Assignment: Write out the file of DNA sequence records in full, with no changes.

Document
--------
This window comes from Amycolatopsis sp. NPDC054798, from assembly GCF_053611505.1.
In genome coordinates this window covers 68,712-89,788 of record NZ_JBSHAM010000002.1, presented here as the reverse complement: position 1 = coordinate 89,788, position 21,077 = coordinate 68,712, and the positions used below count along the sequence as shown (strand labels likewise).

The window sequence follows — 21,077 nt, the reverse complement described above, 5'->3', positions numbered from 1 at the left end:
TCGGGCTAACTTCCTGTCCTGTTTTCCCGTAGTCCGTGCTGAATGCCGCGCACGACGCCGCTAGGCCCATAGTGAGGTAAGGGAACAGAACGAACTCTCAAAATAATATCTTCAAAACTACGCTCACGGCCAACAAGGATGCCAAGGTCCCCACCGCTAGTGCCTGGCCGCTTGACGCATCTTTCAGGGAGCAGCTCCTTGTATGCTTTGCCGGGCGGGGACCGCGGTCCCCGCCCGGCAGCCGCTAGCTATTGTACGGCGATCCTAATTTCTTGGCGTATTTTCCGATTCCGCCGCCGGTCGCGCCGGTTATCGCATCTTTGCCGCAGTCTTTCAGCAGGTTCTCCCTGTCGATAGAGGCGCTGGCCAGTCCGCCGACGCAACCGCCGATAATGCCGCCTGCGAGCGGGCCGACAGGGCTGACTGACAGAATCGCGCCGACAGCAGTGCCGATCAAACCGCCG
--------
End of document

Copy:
This window comes from Amycolatopsis sp. NPDC054798, from assembly GCF_053611505.1.
In genome coordinates this window covers 68,712-89,788 of record NZ_JBSHAM010000002.1, presented here as the reverse complement: position 1 = coordinate 89,788, position 21,077 = coordinate 68,712, and the positions used below count along the sequence as shown (strand labels likewise).

The window sequence follows — 21,077 nt, the reverse complement described above, 5'->3', positions numbered from 1 at the left end:
TCGGGCTAACTTCCTGTCCTGTTTTCCCGTAGTCCGTGCTGAATGCCGCGCACGACGCCGCTAGGCCCATAGTGAGGTAAGGGAACAGAACGAACTCTCAAAATAATATCTTCAAAACTACGCTCACGGCCAACAAGGATGCCAAGGTCCCCACCGCTAGTGCCTGGCCGCTTGACGCATCTTTCAGGGAGCAGCTCCTTGTATGCTTTGCCGGGCGGGGACCGCGGTCCCCGCCCGGCAGCCGCTAGCTATTGTACGGCGATCCTAATTTCTTGGCGTATTTTCCGATTCCGCCGCCGGTCGCGCCGGTTATCGCATCTTTGCCGCAGTCTTTCAGCAGGTTCTCCCTGTCGATAGAGGCGCTGGCCAGTCCGCCGACGCAACCGCCGATAATGCCGCCTGCGAGCGGGCCGACAGGGCTGACTGACAGAATCGCGCCGACAGCAGTGCCGATCAAACCGCCG